Identification of novel intestinal microbiome-derived factors that modulate host innate immune responses
Helena Kiefel, Dhwani Haria, Sunit Jain, Thomas Weinmaier, Shoko Iwai, Todd DeSantis, Laurens Kruidenier, Karim Dabbagh and Kareem Graham Second Genome, Inc. 341 Allerton Avenue, South San Francisco, CA 94080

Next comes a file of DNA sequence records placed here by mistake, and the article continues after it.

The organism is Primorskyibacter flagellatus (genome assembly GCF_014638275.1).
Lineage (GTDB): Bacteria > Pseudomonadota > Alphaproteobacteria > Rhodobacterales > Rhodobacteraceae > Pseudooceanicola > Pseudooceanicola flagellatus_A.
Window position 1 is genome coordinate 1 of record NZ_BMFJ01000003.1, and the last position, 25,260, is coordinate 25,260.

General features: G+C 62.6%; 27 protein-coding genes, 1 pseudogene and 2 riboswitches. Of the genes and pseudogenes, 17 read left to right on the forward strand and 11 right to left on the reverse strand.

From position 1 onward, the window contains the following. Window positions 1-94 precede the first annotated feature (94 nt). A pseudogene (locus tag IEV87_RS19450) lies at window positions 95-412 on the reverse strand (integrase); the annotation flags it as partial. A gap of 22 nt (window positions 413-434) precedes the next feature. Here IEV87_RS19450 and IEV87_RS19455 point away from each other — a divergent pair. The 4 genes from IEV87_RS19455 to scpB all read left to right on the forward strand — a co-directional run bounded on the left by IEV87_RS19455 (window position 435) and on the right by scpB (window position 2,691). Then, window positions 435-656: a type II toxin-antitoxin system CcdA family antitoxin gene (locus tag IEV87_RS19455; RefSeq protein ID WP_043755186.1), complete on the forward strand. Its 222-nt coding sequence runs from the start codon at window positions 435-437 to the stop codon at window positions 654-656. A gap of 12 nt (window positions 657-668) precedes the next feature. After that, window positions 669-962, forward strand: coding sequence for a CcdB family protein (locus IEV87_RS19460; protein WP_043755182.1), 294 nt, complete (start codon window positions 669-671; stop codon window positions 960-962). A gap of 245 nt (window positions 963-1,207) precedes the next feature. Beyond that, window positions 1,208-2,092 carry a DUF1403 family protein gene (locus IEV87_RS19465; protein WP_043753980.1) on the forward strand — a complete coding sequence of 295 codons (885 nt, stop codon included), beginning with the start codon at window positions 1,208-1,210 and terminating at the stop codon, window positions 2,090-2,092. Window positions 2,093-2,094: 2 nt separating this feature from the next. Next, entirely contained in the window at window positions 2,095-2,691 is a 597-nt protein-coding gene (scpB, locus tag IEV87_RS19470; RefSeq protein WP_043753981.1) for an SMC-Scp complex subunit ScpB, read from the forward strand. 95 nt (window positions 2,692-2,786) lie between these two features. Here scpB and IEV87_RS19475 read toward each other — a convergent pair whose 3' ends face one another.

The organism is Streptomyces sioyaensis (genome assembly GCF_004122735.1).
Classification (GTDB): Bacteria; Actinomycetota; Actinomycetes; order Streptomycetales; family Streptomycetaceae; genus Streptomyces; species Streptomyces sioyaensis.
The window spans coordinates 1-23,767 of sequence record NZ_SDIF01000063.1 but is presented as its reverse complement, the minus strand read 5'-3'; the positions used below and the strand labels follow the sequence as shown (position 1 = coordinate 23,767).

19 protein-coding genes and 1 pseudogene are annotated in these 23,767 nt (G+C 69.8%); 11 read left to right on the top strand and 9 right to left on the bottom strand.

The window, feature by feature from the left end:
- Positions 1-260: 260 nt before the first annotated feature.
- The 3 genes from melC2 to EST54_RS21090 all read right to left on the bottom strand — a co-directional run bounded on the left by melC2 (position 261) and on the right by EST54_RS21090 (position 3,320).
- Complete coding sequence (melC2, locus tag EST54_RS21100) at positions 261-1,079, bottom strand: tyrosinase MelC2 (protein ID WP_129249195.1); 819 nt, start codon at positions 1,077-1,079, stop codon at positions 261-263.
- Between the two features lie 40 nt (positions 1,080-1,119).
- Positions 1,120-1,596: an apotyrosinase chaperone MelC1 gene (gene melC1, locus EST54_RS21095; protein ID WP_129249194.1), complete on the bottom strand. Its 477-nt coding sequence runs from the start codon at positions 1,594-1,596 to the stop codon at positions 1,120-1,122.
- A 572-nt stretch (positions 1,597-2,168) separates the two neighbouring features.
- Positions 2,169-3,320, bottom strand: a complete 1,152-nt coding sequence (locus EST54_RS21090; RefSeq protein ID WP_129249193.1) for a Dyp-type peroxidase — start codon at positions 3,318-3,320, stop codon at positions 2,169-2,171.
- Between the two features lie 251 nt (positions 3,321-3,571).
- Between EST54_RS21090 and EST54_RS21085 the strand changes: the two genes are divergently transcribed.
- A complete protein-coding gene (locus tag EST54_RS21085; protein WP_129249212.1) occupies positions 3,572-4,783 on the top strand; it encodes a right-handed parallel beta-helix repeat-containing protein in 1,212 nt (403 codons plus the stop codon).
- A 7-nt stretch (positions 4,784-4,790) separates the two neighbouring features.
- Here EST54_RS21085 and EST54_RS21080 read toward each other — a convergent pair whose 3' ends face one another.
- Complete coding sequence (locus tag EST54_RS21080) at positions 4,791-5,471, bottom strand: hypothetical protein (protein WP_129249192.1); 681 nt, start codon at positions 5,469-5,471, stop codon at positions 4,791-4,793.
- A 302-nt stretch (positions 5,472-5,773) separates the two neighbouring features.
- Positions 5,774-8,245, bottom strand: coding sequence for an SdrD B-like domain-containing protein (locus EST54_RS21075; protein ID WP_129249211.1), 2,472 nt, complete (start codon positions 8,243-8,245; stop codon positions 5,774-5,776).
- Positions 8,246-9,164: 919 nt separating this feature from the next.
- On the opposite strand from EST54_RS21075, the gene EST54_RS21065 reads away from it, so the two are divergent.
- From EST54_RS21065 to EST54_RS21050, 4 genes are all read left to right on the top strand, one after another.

Intestinal microbiome dysbiosis is associated with numerous metabolic and inflammatory disorders. Understanding the interplay between gut microbiome products and host responses therefore offers a rich potential for illuminating regulators and determinants of health and disease. Second Genome has developed a microbiome discovery platform that can identify novel microbial-based factors with potential for modulating host cell behavior. We have leveraged this discovery platform to identify putative secreted factors derived from discrete gut-resident bacterial strains. In in vitro culture systems, these factors induce robust secretion of proinflammatory cytokines (e.g., IL-6, TNF) by mouse and human dendritic cells, as well as effector cytokine secretion (e.g., IFNγ, IL-2) by mouse splenic T lymphocytes. These factors also enhance systemic immune activation when administered in vivo to mice treated with anti-CD3 monoclonal antibodies. Evaluation of select bacterial-derived secreted products in a functional, whole-cell assay revealed that some of these factors may exert their immunomodulatory effects in part by functioning as agonists of specific Toll-like receptors. Collectively, our results demonstrate the utility of the Second Genome discovery platform for leveraging microbiome science to identify novel immunoregulatory factors. This approach may prove highly useful for uncovering agents with potential for use as therapeutics in disorders of the immune system.